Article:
After an encouraging first offseason of acquiring a defensive coach and a handful of young players who can play hard at both ends of the court - Archie Goodwin, Alex Len, Miles Plumlee, Eric Bledsoe - the Suns appear to have jumped back in the other direction in 2014.
Players who have - publicly, anyway - visited the Suns during free agency are Spencer Hawes and now Isaiah Thomas. Neither has the right to hang their their jersey on the defensive coat rack. In the draft, the Suns passed on the likes of two-way player Gary Harris for offensive-minded F T.J. Warren and PG Tyler Ennis.
Yet, we need to remember that the Suns were still just 8th in offense (points per possession) and to make the playoffs they will need more offensive production up and down the line and in more versatile ways.
Danger sign - All the point guards?
This is beginning to get a little comical. GM Ryan McDonough made his rep in Boston for identifying undervalued talent. He talked the team into trading into the first round for Rajon Rondo, and then was the biggest proponent for drafting Avery Bradley. Both were defense-oriented point guards in college who were undervalued because they couldn't shoot straight.
In recent years, he was part of a Boston front office that coveted two-way guard Eric Bledsoe, to the extent that the Celtics considered a trade of Garnett and/or Pierce to the Clippers on their downslide with Bledsoe being a centerpiece in return along with DeAndre Jordan.
When McDonough took over the Suns, he drafted an undervalued two-way PG in Archie Goodwin, who profiled just like Rondo and Bradley, and then actually acquired Bledsoe.
When Bledsoe was acquired, national and local media and fans assumed a Dragic trade was on the horizon. It wasn't. The Suns wanted to play Dragic and Bledsoe together, and proceeded to go 23-11 in 44 games with those two in the starting lineup. Unfortunately, the season is 82 games long. Injuries kept the Suns out of the playoffs.
More point guards!
Since the season ended, the Suns have been inundated with point guard questions. First, rumors surfaced that the Suns were looking into sign-and-trade opportunities with Bledsoe. Then, the Suns were linked to Sacramento Kings PG Isaiah Thomas. Then, the Suns eschewed a two-way shooting guard (Harris) for a rising PG Tyler Ennis.
And now, the Suns appear intent on signing Isaiah Thomas after all, with no stated intent to move Bledsoe or Dragic or Ennis.
Let's pull a (not so) random stat out of last season.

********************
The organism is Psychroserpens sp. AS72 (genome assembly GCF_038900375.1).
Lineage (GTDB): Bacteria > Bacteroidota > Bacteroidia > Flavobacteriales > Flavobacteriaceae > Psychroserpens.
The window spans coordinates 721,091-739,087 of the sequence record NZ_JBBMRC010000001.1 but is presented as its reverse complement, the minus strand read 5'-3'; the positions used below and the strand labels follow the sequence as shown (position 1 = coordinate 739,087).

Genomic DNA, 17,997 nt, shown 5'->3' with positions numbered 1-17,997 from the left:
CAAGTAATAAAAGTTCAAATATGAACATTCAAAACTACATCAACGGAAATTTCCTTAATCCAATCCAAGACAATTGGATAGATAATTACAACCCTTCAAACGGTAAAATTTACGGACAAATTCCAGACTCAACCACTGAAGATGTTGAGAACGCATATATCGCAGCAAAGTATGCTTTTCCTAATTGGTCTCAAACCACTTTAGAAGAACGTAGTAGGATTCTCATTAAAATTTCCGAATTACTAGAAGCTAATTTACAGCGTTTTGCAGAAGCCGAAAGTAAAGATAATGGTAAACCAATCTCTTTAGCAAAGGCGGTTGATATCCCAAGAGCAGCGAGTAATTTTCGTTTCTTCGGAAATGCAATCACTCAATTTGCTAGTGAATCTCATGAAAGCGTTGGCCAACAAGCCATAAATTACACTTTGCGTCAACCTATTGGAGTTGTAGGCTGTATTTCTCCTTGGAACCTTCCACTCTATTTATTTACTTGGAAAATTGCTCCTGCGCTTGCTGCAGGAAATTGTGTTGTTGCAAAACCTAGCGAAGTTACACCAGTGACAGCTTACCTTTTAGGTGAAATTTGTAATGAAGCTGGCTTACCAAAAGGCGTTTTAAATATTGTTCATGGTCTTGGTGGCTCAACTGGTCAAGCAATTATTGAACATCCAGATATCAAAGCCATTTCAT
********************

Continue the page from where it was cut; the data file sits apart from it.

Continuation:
Suns record with Dragic and Bledsoe both healthy and starting: 23-11
Suns record with one of them out of the lineup due to injury: 25-23
Suns number of wins short of playoffs: 2
While we all love what Ish Smith, Archie Goodwin and Leandro Barbosa brought to the team last year, the Suns struggled to stay above .500 when Dragic and Bledsoe weren't completely healthy. Dragic and Bledsoe were the only real ball handling threats in the lineup, so when one went out the team struggled to succeed.
If you want to see the Suns make the playoffs next year, it makes sense to sign a proven backup PG who will likely play starters minutes over the course of the season. Tyler Ennis will eventually be very good, but is he a starters-minutes backup PG for a playoff team in 2014-15?
Really, when you consider that Dragic and Bledsoe are the equivalent of one PG and one SG, it becomes more obvious that the Suns need a quality backup PG.
Enter Isaiah Thomas.
*click on the picture to make it bigger so you can read it
I think most of us agree that if Eric Bledsoe and Goran Dragic are worth $10+ million/year in today's market, then Isaiah Thomas is worth at least $8 million per year. Thomas produces nearly identical offensive stats, but loses a bit of ground due to his paucity of defensive chops.
So, yes, Isaiah Thomas is nearly as good as Eric Bledsoe and Goran Dragic, and yes he is worth $8 million per year or more.
And yes, the Suns can use the help.
The salary cap
The Suns can easily afford to supplement their second unit with a proven player. With the departure of Channing Frye, the Suns have $27 million to spend even with Tucker and Bledsoe's cap holds. Tucker agreed to a new deal yesterday, and even that would hardly dent the cap space.
The Suns need another proven guard, and they need a quality power forward. Plenty of money exists to fill those holes. It would be in the Suns best financial interest to front-load a contract, but the CBA only allows a 15% bump in the first year as a bonus.
It doesn't appear that Sacramento wants to match any offer over the new Collison deal ($5.3 million - the MLE) so the Suns likely don't need to do anything fancy to get the guy.
The impact on the future
This doesn't mean there's no room for Bledsoe and Dragic on the team, at least in 2014-15. When Dragic, Bledsoe and Thomas are making a combined $35-40 million in 2015-16, that's another story. But this year, it's completely doable and preferable to have all three to make the playoffs.
And no, this doesn't mean the Suns can't groom Tyler Ennis, or that there's no room for Archie Goodwin. Ennis and Goodwin are both still 19 years old till next month. They will get their turn when someone gets hurt, just as Smith and Barbosa did last year. There will be chances.
And no, we don't need to worry about the summer of 2015 yet. There's 12 months between now and the summer of 2015, by which time an unknown number of things can happen to the Suns that will shape their next move.
In a microscope, the Suns can really use a proven sparkplug off the bench that can easily slip into the starting lineup without the Suns losing anything.